We can’t send you around Bourbon Street from shop to shop but we can send you to our three sites to pick up more free goodies.

While you’re here, make sure you get the free downloads from Amazon.

Next: Visit all 3 author websites to pick up a total of 4 more free book downloads and leave a comment to be entered in a drawing for our grand prize.

Before you take off to gather your loot, make sure to check out some great recipes here and leave a comment to have yet another chance to win the Mardi Gras Blast Grand Prize.

And check back to see what else we're throwing at you...It might be beads...It might not...
Laissez les bon temps rouler !

Monday, February 20, 2012

Shrimp & Sausage Gumbo

There isn't anything better than a heaping bowl of Gumbo. Takes me back to New Orleans with every bite. Enjoy! Carol DeVaney

Shrimp & Sausage Gumbo

1 1/2 pounds raw, whole, head-on medium-sized (31-50 count) shrimp

2 quarts water

1 ½ cups onion

½ cup diced green peppers

¾ cup diced celery

2 ½ tablespoon minced garlic

1 cup seeded diced tomato

1 tablespoon salt or to taste

¼ teaspoon pepper or to taste

½ teaspoon cayenne pepper or to taste

3 bay leaves

1 teaspoon chopped fresh thyme

1 pound Andouille sausage, cut into ¼ inch pieces and browned

1 tablespoon file powder

Brown Roux Total prep and cook time 35 min.


1 cup vegetable oil

¾ cup white flour

¼ cup wheat flour

1 tsp salt

1 tsp pepper
Add salt and pepper to taste


Add oil in large, heavy sauté skillet. Bring oil to smoking hot, careful not to burn, add flour carefully, whisk oil and flour together – immediately decrease heat to lowest setting. Add salt and pepper. Constantly stir for 30  minutes or until the color is dark brown. Remove from heat. Set aside.


While roux is browning, remove and save shrimp heads and shells. Devein the shrimp. Place shrimp in refrigerator. Place shrimp heads, shells and water in 4-6 quart pan. Bring to a boil. Lower heat, simmer for about 1 hour, or until liquid reduces to 1 quart. Remove from heat, strain liquid. Discard all solids.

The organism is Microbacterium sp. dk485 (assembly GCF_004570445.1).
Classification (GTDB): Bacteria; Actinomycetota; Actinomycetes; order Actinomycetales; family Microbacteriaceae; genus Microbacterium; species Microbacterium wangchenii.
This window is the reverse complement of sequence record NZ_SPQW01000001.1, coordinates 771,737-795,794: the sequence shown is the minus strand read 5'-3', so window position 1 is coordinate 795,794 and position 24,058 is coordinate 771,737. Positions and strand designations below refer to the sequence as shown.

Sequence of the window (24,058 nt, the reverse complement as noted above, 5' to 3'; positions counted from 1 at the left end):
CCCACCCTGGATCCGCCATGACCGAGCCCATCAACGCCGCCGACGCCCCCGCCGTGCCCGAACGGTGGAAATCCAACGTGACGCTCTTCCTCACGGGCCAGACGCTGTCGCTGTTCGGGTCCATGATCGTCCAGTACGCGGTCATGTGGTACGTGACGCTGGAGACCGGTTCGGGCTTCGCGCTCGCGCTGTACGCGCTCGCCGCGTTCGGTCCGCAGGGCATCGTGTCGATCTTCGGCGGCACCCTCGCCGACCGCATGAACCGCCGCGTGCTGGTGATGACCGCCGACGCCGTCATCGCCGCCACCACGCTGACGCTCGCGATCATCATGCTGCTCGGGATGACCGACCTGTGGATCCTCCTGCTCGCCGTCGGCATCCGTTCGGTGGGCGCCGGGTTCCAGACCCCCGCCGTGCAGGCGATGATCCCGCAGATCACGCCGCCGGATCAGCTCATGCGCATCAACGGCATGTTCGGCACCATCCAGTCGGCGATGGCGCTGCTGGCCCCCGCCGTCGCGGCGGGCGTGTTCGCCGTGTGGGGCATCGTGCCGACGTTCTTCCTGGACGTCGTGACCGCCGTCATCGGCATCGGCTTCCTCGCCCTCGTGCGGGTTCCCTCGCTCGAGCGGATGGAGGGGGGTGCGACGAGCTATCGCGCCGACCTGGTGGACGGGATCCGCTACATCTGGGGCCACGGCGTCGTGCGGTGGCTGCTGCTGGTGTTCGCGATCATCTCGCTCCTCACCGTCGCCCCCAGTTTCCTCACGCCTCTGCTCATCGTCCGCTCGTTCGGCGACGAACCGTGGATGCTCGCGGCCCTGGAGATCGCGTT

Turn off heat and add in sausage and shrimp. Stir. Add the file powder, stirring constantly. Cover and allow to sit for 10-15 min. Serve over rice.
J.D.'s Creole Shrimp Jambalaya
I developed this recipe when I found myself with a bonanza
batch of shrimp and a small freezer. How many can you eat?

3 tablespoons olive or vegetable oil
1 Spanish onion, chopped
1 green pepper, seeded and chopped
3 celery ribs with tops, chopped
2 cloves garlic, minced
1 large can tomatoes and 3 cans tomato sauce
1/2 teaspoon seasoned salt
Salt and pepper to taste
1 large bay leaf
1 ring smoked sausage, sliced
2 pounds shrimp, peeled and deveined

Sauté onion, green pepper, celery and garlic in oil till tender. Add tomatoes and tomato sauce, 1 tomato sauce can of water and sliced sausage. Add seasonings and simmer 15 minutes. Add shrimp and simmer 10 minutes. Remove bay leaf. Serve over cooked rice.

Tara's King's Cake

Mardi Gras! Fat Tuesday! The day that winds up the official Carnival season that started in January. It's not too late to whip up a cake now and enjoy a slice with the great reading material you can download.

The official day for the beginning of the Carnival season is Twelfth Night -- twelve days after Christmas. In European countries, the coming of the Wise Men bearing gifts to the Christ Child is celebrated on Epiphany, or Twelfth Night. People would gather to exchange gifts and celebrate. One of the most popular customs was the baking of a special cake in honor of the three kings -- A King’s Cake. The Europeans hid a bean in the cake, and the person receiving the bean must portray one of the kings. Latin Americans put a small figure inside the cake representing the Christ Child. Good fortune awaits the lucky person who gets the figure. In Louisiana, they want to make sure the celebration continues year after year. If you find the baby in the King’s Cake, you are responsible for next year’s King’s Cake.